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Reduction in Violence Raises Hopes for Peace Deal

AT News

KABUL: Hopes are increasing for a peace agreement between the government and Taliban after the militants announced to observe a week-long reduction in violence early Saturday.

The Taliban said they would stop attacks on both Afghan and foreign forces around the country for one week, and the United States said they would sign a peace deal with the insurgents at the end of the week (February 29th).

The US and Taliban negotiators have agreed on another talk this time between Taliban and the government of President Ghani as well as political leaders shortly after the deal was signed.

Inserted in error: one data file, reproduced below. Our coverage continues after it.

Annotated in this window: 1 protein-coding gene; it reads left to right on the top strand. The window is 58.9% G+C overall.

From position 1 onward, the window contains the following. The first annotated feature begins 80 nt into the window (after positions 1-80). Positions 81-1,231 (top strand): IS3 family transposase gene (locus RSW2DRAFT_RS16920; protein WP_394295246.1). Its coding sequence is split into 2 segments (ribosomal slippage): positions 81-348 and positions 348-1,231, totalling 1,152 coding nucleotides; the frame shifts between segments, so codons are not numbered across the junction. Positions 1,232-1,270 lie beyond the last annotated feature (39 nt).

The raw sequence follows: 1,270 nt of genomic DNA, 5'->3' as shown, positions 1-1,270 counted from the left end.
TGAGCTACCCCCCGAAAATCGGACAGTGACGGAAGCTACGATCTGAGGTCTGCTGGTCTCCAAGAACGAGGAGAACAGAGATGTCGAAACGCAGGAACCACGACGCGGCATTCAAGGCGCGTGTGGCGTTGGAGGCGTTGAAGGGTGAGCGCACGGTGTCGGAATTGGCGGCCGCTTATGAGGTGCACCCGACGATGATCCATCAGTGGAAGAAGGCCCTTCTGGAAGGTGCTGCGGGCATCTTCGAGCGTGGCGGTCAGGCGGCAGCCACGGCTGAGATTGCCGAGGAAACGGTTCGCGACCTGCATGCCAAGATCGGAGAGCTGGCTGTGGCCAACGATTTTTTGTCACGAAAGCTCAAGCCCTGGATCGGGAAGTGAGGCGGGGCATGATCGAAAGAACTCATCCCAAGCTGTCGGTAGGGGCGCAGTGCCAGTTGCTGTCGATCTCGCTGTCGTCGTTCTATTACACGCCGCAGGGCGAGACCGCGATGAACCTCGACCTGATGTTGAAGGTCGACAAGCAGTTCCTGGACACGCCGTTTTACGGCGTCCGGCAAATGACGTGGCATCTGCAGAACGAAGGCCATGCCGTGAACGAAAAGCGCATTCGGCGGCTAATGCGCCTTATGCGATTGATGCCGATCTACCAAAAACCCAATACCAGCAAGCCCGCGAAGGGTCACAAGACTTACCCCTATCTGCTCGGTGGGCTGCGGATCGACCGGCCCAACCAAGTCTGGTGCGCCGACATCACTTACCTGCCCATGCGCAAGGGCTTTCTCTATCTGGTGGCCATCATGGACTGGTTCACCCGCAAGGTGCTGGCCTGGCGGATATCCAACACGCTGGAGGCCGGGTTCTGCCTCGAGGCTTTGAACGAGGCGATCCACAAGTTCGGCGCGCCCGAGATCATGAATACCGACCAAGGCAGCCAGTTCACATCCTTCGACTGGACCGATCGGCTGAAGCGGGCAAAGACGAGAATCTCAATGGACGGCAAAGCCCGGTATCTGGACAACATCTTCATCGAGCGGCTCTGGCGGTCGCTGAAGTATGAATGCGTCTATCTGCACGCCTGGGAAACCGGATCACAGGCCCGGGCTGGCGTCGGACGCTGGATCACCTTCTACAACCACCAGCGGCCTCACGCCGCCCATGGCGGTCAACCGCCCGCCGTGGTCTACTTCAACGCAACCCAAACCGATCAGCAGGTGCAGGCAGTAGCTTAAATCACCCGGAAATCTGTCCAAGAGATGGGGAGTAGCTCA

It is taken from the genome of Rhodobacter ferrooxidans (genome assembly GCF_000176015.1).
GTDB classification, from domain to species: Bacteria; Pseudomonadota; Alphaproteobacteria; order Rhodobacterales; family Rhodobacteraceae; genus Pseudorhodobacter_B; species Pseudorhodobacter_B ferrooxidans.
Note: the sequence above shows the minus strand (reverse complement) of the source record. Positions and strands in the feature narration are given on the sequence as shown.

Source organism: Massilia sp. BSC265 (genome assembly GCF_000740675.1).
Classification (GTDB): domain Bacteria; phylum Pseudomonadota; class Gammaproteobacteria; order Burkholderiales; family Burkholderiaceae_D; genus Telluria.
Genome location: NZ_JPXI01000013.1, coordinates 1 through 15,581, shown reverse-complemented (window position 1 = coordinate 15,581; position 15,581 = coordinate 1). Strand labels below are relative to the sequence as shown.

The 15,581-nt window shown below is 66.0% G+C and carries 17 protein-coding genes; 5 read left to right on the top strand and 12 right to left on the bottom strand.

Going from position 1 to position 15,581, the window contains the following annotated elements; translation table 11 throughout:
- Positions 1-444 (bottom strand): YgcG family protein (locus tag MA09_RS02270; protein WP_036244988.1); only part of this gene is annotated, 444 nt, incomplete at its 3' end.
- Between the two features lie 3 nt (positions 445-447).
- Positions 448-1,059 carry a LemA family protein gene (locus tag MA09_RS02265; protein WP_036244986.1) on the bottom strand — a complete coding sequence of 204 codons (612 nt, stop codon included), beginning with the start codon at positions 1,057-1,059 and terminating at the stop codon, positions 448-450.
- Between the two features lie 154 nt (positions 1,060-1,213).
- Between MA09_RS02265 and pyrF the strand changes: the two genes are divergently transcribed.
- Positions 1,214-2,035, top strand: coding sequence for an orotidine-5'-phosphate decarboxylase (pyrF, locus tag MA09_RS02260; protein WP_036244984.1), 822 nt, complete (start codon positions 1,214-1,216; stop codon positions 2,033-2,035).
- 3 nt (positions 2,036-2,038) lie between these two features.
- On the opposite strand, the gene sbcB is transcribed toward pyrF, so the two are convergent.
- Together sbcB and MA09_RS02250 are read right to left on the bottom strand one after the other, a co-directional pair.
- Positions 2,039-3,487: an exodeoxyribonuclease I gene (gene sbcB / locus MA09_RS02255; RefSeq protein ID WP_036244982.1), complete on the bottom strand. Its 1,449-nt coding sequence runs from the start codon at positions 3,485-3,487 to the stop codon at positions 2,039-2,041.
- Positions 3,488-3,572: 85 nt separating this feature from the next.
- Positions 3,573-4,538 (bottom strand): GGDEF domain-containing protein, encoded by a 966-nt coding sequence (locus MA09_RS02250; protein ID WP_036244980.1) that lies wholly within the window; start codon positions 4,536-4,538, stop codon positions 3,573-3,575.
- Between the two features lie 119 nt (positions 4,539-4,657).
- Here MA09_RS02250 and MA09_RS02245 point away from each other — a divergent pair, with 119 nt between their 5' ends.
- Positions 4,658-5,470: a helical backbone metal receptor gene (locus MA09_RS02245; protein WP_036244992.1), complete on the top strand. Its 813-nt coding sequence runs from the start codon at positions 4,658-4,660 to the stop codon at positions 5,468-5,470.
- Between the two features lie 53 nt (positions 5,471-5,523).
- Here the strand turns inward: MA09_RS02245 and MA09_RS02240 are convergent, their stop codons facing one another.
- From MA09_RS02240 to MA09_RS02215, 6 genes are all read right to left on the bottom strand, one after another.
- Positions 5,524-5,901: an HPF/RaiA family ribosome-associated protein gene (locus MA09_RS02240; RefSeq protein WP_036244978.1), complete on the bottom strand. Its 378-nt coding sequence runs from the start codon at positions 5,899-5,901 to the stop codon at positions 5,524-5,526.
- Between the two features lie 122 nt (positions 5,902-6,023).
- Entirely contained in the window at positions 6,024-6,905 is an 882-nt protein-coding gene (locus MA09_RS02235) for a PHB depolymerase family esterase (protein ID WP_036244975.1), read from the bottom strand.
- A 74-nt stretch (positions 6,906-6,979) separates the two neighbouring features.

But a delegation has not been yet shaped to sit and talk to the Taliban in the framework of intra-Afghan dialogues.

Some analysts believe that announcement of the final results of election this week hampered the formation of the delegation.

Mohammad Mohaqqeq, one of prominent political leaders, said Saturday that the government-formed delegation would be useless and Taliban would not talk to them.

He suggested that the negotiating delegation should be national and acceptable by all political sides as well as the government.

“The delegation needs to be national and should not go for talks from the government address. It should be by all meanings represented by the government and all political parties,” Mohaqqeq said.

The government had earlier promised to form an inclusive peace delegation, which would talk to Taliban from government address.

Despite announcement for signing the deal, there still seem some differences between Washington and Taliban.

The United States said that their presence would decrease after the deal, while Taliban said that all US and other foreign soldiers would leave Afghanistan once the deal was reached.

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